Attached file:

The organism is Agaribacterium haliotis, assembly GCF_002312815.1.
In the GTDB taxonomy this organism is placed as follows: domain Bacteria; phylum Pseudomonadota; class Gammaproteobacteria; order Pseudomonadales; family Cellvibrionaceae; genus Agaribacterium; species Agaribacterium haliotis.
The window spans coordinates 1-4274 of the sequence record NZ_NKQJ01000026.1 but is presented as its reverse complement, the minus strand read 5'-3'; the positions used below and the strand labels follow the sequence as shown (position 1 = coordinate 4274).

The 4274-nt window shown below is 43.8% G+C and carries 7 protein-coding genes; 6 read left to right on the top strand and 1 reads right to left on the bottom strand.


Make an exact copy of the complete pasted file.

The organism is Agaribacterium haliotis, assembly GCF_002312815.1.
In the GTDB taxonomy this organism is placed as follows: domain Bacteria; phylum Pseudomonadota; class Gammaproteobacteria; order Pseudomonadales; family Cellvibrionaceae; genus Agaribacterium; species Agaribacterium haliotis.
The window spans coordinates 1-4274 of the sequence record NZ_NKQJ01000026.1 but is presented as its reverse complement, the minus strand read 5'-3'; the positions used below and the strand labels follow the sequence as shown (position 1 = coordinate 4274).

The 4274-nt window shown below is 43.8% G+C and carries 7 protein-coding genes; 6 read left to right on the top strand and 1 reads right to left on the bottom strand.